Let’s pretend they do call back. Get ready with your conclusive evidence that they did not deliver the product (all 200 items of different kinds, mind you–nobody argues that they delivered 198 items, it’s the last two we’re arguing about). First at your disposal will be the delivery receipt, available online, which 95% of the time shows a signature from a customer employee along with the statement that the shipment was recieved in good order. Oh, wait. That might not help.

We had one claim for an entire pallet of missing product that was signed received in good order. The claim was from another branch of Acme! And they kept pestering us about it, too. We would say, “Uh, you signed for it. It weighed hundreds of pounds when it left. Go ask the guy who signed for it where it all is.” And a couple of weeks later they would ask if we had an answer yet.

It’s hard to blame the customer. Freight comes all bundeled up in mish-mashed heaps without good marking. Checking to see if it is all there would be like making the mail man wait on your doorstep until you read all of your mail. In the case of freight delivery, its actually possible to do. . .but it takes some really tough gumption.

Not to mention that the trucking companies have little disclaimers like “claim must be filed within one business day, per statute something or other, etc.” I might hear about a claim within 24 hours of the customer’s reciept. And maybe, if you take a really long shot, maybe I even determine that this problem was not our fault within the 24 hours. But there is no way that Mafia corp. begins pursuing the claim within 24 hours.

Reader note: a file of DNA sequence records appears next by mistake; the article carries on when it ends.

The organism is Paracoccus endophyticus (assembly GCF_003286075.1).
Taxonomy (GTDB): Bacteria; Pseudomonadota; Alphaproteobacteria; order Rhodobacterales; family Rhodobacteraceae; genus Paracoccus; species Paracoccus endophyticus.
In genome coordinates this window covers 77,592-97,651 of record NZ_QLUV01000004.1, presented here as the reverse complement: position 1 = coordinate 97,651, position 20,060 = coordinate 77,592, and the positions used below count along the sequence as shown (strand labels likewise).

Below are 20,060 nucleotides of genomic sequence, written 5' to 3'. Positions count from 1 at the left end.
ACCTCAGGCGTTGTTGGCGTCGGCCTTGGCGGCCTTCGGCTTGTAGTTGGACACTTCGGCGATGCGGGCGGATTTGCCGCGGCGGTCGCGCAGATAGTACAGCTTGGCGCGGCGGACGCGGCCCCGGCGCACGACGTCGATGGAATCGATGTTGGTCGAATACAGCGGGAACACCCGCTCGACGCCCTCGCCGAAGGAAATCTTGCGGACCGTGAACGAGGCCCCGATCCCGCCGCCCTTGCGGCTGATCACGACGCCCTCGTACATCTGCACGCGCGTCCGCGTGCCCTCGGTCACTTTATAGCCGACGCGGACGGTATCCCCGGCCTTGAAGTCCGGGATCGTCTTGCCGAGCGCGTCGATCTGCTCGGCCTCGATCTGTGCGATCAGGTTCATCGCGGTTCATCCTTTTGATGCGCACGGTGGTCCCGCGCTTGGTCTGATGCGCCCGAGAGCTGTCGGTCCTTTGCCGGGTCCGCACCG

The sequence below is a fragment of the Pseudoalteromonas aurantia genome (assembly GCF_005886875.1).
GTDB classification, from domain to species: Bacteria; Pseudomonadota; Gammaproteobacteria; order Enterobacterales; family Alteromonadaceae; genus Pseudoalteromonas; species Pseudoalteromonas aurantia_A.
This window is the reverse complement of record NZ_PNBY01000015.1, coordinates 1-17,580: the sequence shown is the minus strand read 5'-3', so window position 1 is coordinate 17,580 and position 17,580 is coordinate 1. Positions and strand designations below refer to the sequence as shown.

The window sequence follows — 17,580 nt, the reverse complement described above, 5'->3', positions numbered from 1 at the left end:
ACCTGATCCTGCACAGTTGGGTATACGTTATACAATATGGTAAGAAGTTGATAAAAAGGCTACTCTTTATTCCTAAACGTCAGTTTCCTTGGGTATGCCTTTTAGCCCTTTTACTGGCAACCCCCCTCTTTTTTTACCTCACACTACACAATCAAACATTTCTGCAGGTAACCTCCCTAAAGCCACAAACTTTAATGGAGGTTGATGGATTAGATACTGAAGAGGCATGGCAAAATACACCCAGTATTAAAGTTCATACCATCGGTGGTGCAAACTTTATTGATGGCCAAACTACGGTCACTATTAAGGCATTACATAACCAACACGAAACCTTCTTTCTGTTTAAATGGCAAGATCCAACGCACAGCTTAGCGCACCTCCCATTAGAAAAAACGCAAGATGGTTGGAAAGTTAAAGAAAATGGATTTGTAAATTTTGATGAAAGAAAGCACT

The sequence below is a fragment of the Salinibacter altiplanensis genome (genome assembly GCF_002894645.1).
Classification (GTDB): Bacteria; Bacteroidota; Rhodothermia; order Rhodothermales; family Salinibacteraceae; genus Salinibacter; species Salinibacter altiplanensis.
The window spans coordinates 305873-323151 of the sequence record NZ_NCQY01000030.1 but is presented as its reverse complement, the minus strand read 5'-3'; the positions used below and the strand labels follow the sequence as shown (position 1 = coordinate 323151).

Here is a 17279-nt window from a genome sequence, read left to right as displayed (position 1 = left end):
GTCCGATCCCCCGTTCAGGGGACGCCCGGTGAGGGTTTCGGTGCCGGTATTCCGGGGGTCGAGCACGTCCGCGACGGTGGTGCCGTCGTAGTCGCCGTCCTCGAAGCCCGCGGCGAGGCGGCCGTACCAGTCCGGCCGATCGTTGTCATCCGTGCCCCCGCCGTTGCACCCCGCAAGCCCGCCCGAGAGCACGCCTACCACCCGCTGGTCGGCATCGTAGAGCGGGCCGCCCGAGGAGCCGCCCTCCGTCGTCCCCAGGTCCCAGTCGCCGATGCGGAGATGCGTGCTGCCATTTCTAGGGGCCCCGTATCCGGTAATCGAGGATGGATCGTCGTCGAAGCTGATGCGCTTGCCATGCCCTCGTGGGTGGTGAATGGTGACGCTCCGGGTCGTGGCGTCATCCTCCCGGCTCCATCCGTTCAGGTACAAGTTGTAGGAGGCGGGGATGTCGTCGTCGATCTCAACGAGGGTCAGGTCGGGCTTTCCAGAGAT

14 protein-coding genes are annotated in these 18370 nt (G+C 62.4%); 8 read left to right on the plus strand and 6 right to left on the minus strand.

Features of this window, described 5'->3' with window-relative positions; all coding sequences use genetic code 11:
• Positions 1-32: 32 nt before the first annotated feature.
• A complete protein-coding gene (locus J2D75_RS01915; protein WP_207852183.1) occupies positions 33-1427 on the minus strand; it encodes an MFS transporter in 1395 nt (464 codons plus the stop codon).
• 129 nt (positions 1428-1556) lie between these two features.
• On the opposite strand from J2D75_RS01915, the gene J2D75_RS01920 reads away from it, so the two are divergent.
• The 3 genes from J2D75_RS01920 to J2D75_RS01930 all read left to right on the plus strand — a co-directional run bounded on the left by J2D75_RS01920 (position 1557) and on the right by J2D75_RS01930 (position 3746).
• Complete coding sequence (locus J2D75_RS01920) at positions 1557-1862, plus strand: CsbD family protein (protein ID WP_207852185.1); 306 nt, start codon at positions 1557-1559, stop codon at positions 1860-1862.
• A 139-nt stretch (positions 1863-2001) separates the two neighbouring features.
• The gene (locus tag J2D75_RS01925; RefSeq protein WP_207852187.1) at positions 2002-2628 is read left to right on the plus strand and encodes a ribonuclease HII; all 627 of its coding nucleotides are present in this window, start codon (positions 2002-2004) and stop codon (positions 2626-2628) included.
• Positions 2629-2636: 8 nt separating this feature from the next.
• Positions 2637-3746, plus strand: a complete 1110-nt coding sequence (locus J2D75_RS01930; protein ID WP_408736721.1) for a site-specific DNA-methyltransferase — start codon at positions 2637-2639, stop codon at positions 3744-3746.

So, with that mountain to climb, how much do you think Mafia corp. has to be paid to make a profit chasing other people’s claims? I’m thinking that as soon as the trucking company hears that Mafia is not an actual customer of said trucking company, the rest of the claim just fades into the ethereal music of the spheres. . .nevermore to trouble the mind of a mortal.

Obviously, there must be a little more traction here than I imagine, or Mafia corp would not even exist. Still, it must take some effort. And that must cost some money. So out of what we actually even refer to Mafia–remember, that’s only the shipments where we don’t admit any wrongdoing and the customer doesn’t admit any wrongdoing–taking from those the claims that Mafia wins, within the value caps set by trucking companies for uninsured freight, cutting out a piece to pay Mafia corp with profit, how much money do you think returns to Acme?

I am not given to understand that this is unique to Acme. I am inclined to think it is pretty common for a global company–not necessarily any company with international orders, but probably any company that styles itself “global,” and tries to achive the upside-down pyramid of maximum cash flow with minimum overhead, so called.

Never fear. Mafia corp is disappointing, so we may well switch to some other claims handling company.

A parable

November 18th, 2007

Not much to say about the past week. I did keep up with the claims as they came in, and I spent Saturday dispatching the remaining backlog. But as the second (or third?) week of working overtime to quell the claims came to a close, my capacity to continue doing so waned. on Thursday and Friday I closed the log I was making of how I spend my work hours without ever having saved it. A couple of times I got very muddled trying to address a claim, and while they are almost always tricky, there was nothing that exceptionally tricky about those. I am not sure I can stay mentally effective for 10-hour days weeks on end.

The A-team, while certainly changing some portions of our operations, does not appear to be taking any kind of serious look at the underlying culture, or the root cause of why we were unable to change ourselves and they had to be sent in.

I’ll close with a parable, a true story but also an illustration. Probably any factory has a certain amount of airborne oils, but when you have older equipment, not designed for tidy operation and leaking at the seams to boot, there’s grime to go around. Although my actual workspace is in an office area, the compture will develop a visible layer of grime around its vents in a week or two, which I absentmindedly rub off with my finger. But the walls, the floors, basically every surface not touched simply accumulates grime.